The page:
The Chinese market is full of compelling investment opportunities, but for investors focused on sustainability, finding reliable environmental, social and governance (ESG) data on Chinese companies has often proven difficult.
But things are changing. Recent regulatory changes now require certain listed and private companies to make additional disclosures, specifically on carbon emissions. The rules marked an important step on the country’s path to 2030, the year by which the Chinese government aims to peak carbon emissions. Although disclosure rates have risen in the past two years, data challenges persist and Chinese companies lag their global peers for ESG disclosures.
With the right capabilities, it is possible to bridge some of these gaps. At J.P. Morgan Asset Management, we have explored how to enrich our insights with regard to financially material ESG factors, and how to plug some of the gaps related to ESG information, by developing our machine learning capabilities in two ways. The first tool approximates for financially material metrics not included in company ESG disclosures, such as certain emissions data, by scanning information from other available data sources, including social media. The second tool parses relevant information and assesses corporate controversies that are not normally considered in third party ESG scorecards but which may affect risk-adjusted investment returns.
Tool 1: Filling gaps in ESG disclosure
ESG disclosures provided by companies are among the main sources of information that we use to judge a company’s ESG credentials. Our first proprietary ‘gap-filling’ tool helps us overcome the fragmented landscape of corporate ESG disclosures in China. The tool incorporates a diverse collection of metrics reported by companies, including revenue breakdown. It then uses a machine learning model to identify features that can be used to estimate missing company data points. These features are used to produce baseline estimates for J.P. Morgan Asset Management Quantitative ESG Score1 that is further refined through the expertise of J.P. Morgan Asset Management’s sustainable investing team.
Our approach to generating estimates of ESG metrics for Chinese companies
Tool 2: Uncovering ESG controversies
Engaging with companies to enrich our understanding and research
While these tools help us fill in some of the missing information, machine learning techniques cannot fully substitute for actual company disclosures. To encourage companies to collect and disclose financially material ESG information themselves, data analytics needs to work in conjunction with active stewardship.
We believe it is in a company’s best interests to report on financially material ESG topics, including greenhouse gas emissions and human rights risks in their supply chains. Through active engagement, we may highlight good ESG reporting practices and encourage companies to fill any gaps as soon as possible. As investors, we are interested in both standardised ESG disclosures and company-specific information, including controversies and global norms breaches that may not be voluntarily reported.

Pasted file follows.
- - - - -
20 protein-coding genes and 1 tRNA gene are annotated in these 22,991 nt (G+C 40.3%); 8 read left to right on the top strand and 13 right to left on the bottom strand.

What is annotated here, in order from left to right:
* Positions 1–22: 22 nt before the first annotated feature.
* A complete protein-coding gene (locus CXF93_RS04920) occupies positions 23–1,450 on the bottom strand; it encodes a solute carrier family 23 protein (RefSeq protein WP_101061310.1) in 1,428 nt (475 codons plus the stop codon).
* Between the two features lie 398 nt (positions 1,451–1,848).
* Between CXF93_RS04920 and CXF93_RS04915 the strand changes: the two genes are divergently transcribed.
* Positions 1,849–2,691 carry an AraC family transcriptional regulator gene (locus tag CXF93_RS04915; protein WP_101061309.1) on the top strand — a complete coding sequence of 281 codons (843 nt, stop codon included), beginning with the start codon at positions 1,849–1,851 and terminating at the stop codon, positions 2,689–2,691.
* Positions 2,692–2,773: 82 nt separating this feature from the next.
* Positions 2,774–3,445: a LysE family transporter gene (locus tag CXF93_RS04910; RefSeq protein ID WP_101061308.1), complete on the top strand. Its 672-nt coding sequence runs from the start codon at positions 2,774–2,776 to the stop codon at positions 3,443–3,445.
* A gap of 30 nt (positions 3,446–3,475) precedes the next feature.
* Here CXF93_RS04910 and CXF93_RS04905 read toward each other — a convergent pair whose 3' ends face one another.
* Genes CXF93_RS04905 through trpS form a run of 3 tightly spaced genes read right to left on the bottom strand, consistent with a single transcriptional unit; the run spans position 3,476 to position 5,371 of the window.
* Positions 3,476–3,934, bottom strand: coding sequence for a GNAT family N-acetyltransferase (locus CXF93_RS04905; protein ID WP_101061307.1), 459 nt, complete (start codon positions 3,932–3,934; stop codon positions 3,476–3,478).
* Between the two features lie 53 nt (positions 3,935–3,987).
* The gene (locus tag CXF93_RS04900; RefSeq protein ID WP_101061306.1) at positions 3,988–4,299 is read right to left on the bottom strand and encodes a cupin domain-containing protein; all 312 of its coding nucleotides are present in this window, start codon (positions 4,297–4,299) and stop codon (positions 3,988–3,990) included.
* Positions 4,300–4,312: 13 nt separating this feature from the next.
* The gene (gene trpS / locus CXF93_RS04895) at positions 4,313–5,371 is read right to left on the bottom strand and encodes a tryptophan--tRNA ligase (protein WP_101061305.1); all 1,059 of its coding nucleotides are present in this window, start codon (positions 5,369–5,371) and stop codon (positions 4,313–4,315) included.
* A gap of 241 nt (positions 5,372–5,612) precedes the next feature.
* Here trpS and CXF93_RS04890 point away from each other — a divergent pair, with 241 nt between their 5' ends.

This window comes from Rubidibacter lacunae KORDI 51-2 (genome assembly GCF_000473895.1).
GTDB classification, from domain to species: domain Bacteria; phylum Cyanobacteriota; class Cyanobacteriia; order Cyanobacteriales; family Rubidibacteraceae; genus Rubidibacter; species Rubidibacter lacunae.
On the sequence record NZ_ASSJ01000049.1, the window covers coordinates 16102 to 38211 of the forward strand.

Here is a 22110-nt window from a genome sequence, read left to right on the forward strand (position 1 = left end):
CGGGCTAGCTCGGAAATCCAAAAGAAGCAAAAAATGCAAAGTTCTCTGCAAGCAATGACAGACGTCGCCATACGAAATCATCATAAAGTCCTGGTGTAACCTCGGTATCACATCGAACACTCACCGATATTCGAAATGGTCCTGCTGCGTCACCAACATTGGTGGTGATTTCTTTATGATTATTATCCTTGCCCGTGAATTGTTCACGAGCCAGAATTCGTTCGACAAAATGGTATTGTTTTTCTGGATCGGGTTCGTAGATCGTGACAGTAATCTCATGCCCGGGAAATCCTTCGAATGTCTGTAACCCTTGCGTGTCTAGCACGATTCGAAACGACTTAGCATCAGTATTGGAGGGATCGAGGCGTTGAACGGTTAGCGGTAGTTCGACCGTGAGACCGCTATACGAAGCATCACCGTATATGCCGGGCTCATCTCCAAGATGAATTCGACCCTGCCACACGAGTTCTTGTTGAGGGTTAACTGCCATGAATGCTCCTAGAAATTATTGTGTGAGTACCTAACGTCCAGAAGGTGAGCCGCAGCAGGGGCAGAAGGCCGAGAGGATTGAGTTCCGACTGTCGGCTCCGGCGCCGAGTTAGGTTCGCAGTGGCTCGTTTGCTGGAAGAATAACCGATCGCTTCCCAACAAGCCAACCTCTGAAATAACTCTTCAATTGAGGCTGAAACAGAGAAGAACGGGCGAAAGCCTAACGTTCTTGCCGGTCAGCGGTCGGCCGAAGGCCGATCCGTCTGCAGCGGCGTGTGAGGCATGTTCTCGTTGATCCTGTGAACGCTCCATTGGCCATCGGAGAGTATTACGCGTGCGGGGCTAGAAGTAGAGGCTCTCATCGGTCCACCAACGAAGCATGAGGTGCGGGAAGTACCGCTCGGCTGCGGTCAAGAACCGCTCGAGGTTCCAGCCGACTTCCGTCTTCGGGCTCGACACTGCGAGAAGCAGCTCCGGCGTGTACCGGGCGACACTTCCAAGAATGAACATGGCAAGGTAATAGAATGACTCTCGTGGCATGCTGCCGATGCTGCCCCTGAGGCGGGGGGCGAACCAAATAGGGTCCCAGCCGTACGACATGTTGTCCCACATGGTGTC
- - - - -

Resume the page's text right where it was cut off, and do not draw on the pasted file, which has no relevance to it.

Case study A
Company A, an appliance manufacturer with worldwide sales and distribution, produced corporate social responsibility reports for 2019 and 2020. As the name suggests, this report focused on the social-related data and initiatives. We had an ESG-specific engagement with Company A in 2021 to share our thoughts and explained that the absence of environmental and governance topics was a major challenge in assessing the company’s sustainability risks and opportunities.
Company A’s May 2022 report was revamped in format and content. Notably, it was renamed as an ESG report and included far broader coverage including:
- Greater transparency on the company’s policies, internal governance and supply-chain management practices
- One-year targets for emission reduction, water consumption and other environmental issues
- One to three-year targets for other sustainability topics such as completing the internal due diligence for all suppliers having conflict minerals, increasing the social responsibility audit for 90% of suppliers and having zero service delay and zero complaint from customers.
Case study B
Company B is a large-scale China-based mining company with mineral resources and logistic assets around the world. We reached out to the company to find out more about an allegation that it was sourcing conflict minerals. Company B acknowledged the problem and explained that it was an isolated incident. The company operation in Brazil occasionally purchases phosphate ores from a supplier, the vendor, which operates phosphate mines in Morocco and also has a mine in occupied Western Sahara. Company B had used a third-party system to review its suppliers’ compliance about conflict mineral sourcing which failed to detect this issue.
The company has stopped sourcing Western Sahara ores and asked its vendor to provide certification of origin for its ores. It reiterated its commitment to supply chain management and said it will strengthen due diligence on high-risk suppliers in the future.
As new regulations take effect, corporations will need to comply by producing more in-depth ESG reports that cover additional ESG metrics. This will generate more ESG data, which will give investors a more comprehensive understanding of Chinese companies’ practices and processes from a sustainability perspective.